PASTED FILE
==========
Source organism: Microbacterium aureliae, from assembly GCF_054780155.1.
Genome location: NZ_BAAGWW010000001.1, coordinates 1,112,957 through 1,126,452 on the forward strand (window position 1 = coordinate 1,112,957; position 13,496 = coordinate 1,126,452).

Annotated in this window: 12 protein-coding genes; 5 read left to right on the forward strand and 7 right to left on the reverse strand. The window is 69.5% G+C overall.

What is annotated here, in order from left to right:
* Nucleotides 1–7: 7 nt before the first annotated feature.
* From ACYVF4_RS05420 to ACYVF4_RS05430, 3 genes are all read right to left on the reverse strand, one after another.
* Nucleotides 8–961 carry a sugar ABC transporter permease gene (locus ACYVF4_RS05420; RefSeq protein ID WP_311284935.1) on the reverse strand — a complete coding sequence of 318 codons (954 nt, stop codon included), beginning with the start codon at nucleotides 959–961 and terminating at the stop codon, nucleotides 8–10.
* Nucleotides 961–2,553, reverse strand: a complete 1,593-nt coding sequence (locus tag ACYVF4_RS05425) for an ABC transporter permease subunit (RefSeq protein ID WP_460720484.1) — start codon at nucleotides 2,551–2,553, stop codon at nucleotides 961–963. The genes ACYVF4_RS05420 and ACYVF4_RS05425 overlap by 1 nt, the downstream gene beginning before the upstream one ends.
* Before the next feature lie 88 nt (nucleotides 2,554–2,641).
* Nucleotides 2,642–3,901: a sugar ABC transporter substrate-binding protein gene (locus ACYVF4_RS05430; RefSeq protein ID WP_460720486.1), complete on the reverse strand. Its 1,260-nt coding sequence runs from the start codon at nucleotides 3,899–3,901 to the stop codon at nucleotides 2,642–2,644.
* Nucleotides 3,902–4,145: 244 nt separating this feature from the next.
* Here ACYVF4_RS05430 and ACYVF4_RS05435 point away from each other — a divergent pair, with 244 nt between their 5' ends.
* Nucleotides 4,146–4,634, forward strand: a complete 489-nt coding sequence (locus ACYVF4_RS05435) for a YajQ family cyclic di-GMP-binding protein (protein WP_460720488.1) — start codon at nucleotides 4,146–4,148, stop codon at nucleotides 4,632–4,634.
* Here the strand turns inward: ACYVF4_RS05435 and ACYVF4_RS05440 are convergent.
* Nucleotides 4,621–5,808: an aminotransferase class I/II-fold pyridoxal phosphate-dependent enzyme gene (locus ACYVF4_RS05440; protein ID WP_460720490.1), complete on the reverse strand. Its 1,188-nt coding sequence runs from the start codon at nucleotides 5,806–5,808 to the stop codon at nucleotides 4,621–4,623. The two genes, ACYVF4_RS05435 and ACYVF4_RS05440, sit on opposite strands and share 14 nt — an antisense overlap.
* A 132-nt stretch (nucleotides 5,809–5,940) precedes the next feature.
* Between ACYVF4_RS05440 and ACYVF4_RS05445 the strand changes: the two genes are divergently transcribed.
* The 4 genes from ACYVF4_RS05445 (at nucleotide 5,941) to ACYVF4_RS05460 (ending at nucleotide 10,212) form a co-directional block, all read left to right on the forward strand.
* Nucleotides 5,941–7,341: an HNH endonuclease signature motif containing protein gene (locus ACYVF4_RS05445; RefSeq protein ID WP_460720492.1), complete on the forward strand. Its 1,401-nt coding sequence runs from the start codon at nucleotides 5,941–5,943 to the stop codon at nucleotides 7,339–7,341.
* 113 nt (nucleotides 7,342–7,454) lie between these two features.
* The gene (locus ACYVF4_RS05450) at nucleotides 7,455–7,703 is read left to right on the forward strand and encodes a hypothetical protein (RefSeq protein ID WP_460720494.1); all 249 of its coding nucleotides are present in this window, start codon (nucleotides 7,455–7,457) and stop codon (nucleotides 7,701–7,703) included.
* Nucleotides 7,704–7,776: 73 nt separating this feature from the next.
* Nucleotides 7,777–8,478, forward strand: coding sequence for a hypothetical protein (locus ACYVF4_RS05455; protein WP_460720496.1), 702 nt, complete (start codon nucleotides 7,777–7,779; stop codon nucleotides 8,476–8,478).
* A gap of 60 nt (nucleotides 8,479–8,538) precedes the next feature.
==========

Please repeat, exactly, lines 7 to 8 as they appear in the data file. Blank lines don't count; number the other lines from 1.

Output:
* Nucleotides 8–961 carry a sugar ABC transporter permease gene (locus ACYVF4_RS05420; RefSeq protein ID WP_311284935.1) on the reverse strand — a complete coding sequence of 318 codons (954 nt, stop codon included), beginning with the start codon at nucleotides 959–961 and terminating at the stop codon, nucleotides 8–10.
* Nucleotides 961–2,553, reverse strand: a complete 1,593-nt coding sequence (locus tag ACYVF4_RS05425) for an ABC transporter permease subunit (RefSeq protein ID WP_460720484.1) — start codon at nucleotides 2,551–2,553, stop codon at nucleotides 961–963. The genes ACYVF4_RS05420 and ACYVF4_RS05425 overlap by 1 nt, the downstream gene beginning before the upstream one ends.